Third Sunday in Ordinary Time

Reflection by Rev. Leonard N. Peterson
Third Sunday in Ordinary Time

For quite some time I have been fascinated by the flexibility of our beloved English language. Its development is often rather quick, especially with the advent of “techno speak.” Old words get evicted or completely change their meaning. New words are created swiftly and get widespread use. So it is with the acronym “ASAP.” Its imperative implications come paired with urgency, and in a fast paced world, the letters have even been turned into a word. It has a “cousin,” if you will, in an older creation, namely “PDQ.” The milder translation is “pretty darn quick.” I am deliberately omitting the vulgar meaning of letter “D” because we’re in church for a homily. But you get the idea. I eventually found out that there are 37 other meanings for PDQ, including a restaurant chain!

All this talk of language arose in my mind after rereading what St. Matthew has to say about how Our Lord’s first disciples reacted to His invitation to follow Him. Matthew tells us that they did it “immediately.” How refreshing it was to read that for me. So often I wrestle with indecision. “Immediately” for me involves a certain freedom, unhampered by doubt or indecision. It further notifies all of us that the attraction Jesus had here was for real men used to making quick but important decisions fighting for their livelihood on the open sea. Where and when to toss their nets for fish could almost be a matter of life or death in their daily struggle to provide for their families and themselves.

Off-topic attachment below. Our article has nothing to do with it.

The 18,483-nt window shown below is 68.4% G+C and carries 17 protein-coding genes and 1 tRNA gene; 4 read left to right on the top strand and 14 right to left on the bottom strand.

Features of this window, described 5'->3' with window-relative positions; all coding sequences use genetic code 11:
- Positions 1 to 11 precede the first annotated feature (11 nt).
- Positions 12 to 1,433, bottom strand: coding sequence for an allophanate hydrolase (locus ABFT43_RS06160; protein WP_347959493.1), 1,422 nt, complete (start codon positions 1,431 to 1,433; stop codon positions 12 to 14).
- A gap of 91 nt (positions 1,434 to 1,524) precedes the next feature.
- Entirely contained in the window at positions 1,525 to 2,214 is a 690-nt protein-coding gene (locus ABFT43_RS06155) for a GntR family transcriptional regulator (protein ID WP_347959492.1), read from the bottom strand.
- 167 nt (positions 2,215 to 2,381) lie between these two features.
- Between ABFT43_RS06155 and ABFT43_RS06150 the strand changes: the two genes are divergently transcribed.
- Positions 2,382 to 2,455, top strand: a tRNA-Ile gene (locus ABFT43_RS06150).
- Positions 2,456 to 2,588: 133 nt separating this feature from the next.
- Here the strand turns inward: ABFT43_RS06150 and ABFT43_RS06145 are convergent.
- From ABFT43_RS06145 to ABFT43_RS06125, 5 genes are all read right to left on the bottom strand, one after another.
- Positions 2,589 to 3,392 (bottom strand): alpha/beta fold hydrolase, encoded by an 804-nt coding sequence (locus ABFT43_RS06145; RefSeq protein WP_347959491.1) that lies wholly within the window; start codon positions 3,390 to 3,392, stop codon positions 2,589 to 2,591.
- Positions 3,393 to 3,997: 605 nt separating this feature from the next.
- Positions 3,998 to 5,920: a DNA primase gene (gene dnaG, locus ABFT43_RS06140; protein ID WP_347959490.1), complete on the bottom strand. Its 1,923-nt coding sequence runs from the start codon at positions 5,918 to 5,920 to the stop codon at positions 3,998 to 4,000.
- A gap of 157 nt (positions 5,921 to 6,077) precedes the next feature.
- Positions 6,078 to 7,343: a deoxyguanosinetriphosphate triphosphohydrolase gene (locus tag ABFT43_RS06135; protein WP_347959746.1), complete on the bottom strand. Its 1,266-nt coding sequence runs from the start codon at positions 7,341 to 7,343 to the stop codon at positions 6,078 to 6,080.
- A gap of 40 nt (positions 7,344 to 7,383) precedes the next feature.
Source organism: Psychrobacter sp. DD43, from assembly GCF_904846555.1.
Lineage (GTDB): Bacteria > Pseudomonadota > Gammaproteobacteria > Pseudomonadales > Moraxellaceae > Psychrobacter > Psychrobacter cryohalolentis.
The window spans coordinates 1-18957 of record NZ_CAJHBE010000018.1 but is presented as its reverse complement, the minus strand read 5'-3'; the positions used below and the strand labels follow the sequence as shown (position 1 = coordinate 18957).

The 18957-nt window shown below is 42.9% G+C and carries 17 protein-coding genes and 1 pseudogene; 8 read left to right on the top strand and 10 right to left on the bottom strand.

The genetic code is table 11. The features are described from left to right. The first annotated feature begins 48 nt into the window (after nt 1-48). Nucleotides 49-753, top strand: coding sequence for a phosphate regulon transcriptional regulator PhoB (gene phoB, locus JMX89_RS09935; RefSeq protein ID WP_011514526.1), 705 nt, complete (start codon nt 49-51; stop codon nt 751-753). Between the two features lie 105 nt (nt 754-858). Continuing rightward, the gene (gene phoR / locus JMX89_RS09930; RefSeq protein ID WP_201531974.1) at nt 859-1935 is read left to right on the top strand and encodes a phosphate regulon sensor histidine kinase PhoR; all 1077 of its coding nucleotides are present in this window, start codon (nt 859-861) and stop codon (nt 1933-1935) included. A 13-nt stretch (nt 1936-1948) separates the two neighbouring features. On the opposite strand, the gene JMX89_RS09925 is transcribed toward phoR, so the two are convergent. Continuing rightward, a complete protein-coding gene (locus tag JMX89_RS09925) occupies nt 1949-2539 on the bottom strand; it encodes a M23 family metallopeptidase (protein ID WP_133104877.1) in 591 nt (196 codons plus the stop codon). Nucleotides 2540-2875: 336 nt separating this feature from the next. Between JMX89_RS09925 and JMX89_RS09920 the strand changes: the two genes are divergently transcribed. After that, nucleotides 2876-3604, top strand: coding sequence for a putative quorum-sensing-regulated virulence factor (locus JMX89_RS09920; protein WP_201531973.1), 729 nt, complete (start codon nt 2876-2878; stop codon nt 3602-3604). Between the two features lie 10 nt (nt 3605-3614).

I read a scriptural commentary in which the writer almost hastens to tell us that Matthew’s account is a compressed one. That St. John’s version of the same incident is more likely because it includes the natural human tendency to be hesitant to embark on a new direction in life. But I thought to myself that “Sure, we all have to do our research and give serious thought to any major decision.” Today we might say “Go on Google first.” Certainly, the early four Apostles likely consulted their wives, children, and others before stepping away from their usual lives to follow this amazing young Rabbi from Nazareth.

But allow me to take Matthew literally for just a moment or two, to admire Saints Peter, Andrew, James and John for following their hearts as well as their heads in answering Jesus’ invitation right away, without consulting a checklist. There is something invigorating about letting go of fear and apprehension and simply saying “Yes” to God right away. I can summon a certain Francis of Assisi who did it centuries later. We all have a knack for delay. We like staying right where we are in our custom made comfort zone and asking Jesus for His understanding.

Such immediate decisions don’t have to be any more uprooting than a change in our daily schedule to get out of bed a half hour earlier to pray each day. Or choosing to fast one day a week to know what it feels like for those among us who through no fault of their own must go hungry most days if not all. You are mature enough to make your own list. But do it immediately.

Beware those well-meaning souls who will happily point out practical obstacles to your decisions. That’s why we have to avoid delay. Like the apostles’ decisions made long ago and far away, which they made “asap.” Look where they are now. Meanwhile, we can imagine those first four Apostles saying to us at times: “Do it now! Today will be yesterday tomorrow.”